“As always, we and others will give Michelle Bachelet the benefit of the doubt. She’s quite superb as an under-secretary-general (USG, the rank she holds in the U.N. totem pole),” he added. “But even Michelle Bachelet cannot change the world for women without the resources to do so.”
Antonia Kirkland, legal advisor at the New York-based Equality Now, told IPS that without a significant increase in funding by member states, UN Women risks being as sidelined as the previous four entities it replaced that focused on women’s empowerment.
“We must ensure that governments fulfill their legal obligations to protect women’s rights”.
Kirkland said the UN Women’s Executive Board must concretely implement commitments made by its members and must devote adequate resources and projected funds to this entity, whose creation was a result of tireless efforts and advocacy by the international women’s movement, and in particular the GEAR campaign.
A coalition of over 300 international non-governmental organisations (NGOs) led a global campaign for Gender Equality Architecture Reform (GEAR) in the U.N. system resulting in the creation of UNW.
The coalition included Women’s Environment and Development Organisation (WEDO), Center for Women’s Global Leadership, International Planned Parenthood Association, Asia Pacific Women’s Watch, African Women’s Development and Communication Network and Development Alternatives with Women for a New Era, among others.
Kirkland said member states have already invested precious time and money to establish UN Women. It is now time to urgently implement programmes that will benefit women and girls around the world, and give them the promised opportunity to achieve equality and enjoy their full human rights.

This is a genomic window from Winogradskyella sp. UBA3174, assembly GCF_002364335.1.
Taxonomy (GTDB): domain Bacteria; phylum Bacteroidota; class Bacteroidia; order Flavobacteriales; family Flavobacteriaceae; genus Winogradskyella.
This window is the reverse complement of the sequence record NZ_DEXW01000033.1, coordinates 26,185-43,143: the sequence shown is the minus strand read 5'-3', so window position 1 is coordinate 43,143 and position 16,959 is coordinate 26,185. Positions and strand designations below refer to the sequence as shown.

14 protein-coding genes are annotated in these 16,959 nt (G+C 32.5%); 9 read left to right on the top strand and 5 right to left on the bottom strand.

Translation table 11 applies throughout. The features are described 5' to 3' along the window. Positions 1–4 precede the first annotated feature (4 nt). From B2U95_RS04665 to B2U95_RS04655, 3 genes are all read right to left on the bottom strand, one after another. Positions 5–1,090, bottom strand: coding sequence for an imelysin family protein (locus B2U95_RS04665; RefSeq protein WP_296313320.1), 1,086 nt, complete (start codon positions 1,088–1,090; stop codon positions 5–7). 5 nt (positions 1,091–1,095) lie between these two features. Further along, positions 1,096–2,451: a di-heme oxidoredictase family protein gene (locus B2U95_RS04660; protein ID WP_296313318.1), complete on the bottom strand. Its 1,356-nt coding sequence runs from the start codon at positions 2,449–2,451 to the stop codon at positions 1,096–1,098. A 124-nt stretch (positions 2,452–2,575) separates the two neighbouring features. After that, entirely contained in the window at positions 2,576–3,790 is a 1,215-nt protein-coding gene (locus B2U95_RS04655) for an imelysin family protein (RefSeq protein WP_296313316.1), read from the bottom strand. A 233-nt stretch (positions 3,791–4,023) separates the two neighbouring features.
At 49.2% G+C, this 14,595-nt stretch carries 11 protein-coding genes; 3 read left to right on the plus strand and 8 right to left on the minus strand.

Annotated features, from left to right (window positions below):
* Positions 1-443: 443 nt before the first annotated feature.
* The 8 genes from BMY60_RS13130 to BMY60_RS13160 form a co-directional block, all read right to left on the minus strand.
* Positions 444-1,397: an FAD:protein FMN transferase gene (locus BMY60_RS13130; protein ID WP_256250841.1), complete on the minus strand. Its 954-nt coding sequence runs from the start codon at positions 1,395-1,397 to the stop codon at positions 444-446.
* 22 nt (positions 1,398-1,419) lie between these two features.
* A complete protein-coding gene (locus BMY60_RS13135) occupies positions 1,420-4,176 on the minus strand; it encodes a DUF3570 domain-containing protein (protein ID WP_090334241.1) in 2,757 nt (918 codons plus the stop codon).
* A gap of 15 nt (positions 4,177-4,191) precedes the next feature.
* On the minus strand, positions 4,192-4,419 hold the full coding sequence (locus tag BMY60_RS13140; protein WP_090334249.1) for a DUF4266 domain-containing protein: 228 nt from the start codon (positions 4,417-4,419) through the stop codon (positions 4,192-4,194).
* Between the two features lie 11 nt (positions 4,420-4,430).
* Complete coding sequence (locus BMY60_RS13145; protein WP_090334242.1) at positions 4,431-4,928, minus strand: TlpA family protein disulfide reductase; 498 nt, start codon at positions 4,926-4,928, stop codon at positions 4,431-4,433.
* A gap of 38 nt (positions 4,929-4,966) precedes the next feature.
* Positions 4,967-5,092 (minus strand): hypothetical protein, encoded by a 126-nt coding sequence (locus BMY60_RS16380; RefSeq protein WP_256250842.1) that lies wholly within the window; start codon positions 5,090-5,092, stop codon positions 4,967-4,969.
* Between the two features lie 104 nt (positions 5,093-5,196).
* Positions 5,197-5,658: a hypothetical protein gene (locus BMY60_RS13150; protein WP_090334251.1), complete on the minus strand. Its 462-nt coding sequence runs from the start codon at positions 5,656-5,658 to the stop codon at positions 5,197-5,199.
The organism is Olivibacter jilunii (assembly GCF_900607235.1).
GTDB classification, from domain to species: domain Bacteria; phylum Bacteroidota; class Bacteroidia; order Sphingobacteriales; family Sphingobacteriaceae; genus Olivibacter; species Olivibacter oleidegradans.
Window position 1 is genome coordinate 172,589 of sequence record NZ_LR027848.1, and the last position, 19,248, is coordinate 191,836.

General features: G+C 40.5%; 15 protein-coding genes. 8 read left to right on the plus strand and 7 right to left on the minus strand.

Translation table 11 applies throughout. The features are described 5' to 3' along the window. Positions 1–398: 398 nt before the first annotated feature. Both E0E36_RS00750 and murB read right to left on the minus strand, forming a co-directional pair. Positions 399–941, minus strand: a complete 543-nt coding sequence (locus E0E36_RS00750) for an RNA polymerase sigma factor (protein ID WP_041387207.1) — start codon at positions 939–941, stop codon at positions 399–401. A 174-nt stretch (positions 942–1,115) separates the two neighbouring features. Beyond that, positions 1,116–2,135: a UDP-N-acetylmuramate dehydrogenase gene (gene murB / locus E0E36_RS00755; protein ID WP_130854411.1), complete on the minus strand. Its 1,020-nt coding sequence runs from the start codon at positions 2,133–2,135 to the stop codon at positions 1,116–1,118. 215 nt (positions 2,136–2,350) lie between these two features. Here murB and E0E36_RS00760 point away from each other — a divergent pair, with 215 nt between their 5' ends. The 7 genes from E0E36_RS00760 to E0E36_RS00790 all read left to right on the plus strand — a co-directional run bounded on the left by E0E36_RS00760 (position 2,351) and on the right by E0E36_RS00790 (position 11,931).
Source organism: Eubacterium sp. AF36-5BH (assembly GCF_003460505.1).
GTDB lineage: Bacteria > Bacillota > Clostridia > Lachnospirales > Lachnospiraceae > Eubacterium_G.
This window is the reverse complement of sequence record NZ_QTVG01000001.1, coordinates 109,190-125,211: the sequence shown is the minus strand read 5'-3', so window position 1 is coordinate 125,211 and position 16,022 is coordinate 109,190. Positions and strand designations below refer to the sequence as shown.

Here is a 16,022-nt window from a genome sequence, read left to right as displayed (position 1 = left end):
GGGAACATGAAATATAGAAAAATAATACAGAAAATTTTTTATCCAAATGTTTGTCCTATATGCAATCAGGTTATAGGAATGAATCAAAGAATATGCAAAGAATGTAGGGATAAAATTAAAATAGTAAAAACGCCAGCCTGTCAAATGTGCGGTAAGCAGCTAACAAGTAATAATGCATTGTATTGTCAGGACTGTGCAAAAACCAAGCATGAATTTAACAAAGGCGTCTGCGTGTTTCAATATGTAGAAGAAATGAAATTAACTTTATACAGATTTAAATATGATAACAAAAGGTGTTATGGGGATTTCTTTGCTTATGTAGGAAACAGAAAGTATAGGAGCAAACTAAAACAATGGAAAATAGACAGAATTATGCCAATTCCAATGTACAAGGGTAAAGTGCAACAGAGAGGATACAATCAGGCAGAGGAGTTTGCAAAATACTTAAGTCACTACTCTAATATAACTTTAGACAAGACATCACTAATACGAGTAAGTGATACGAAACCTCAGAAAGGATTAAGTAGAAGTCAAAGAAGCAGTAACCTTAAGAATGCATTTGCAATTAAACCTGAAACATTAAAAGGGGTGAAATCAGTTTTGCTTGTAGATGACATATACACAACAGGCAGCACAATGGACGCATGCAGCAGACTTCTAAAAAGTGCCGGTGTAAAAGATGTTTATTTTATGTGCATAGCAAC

Meanwhile, Ambassador Puri told the executive board that to ensure that UN Women stands for action, “We would support all efforts to ensure that scarce resources are not diverted from programme activities in the field to administrative expenditure at U.N. Headquarters.”
He said UN Women will be measured by what and how it delivers in the field, not just by what it symbolises.
The first challenge of resource mobilisation to fulfill its ambitious agenda is critical and would demonstrate the trust the international community bestows on UN Women. This needs a sound plan and a committed senior management, he said.
“I am happy to see that the revisions which have been made in the support budget late last week are the right steps in the right direction,” Puri noted.
The Indian envoy described the initial target of 500 million dollars as reasonable as well as modest.
“Although I do want to point out here that the Secretary General last year had actually proposed that UN Women should be created with the initial corpus of one billion dollars,” he said.
This was also the demand of the developing countries and civil society.
“This might sound ambitious, but the lower target of 500 million dollars should not make us complacent and limit ourselves,” he said.
Instead, “We should be prepared to revisit this target later this year, and consider upward revision, in a realistic and practical manner.”
“I would like to inform you that the Government of India is seized of the need to make appropriate contribution to UN Women,” he added.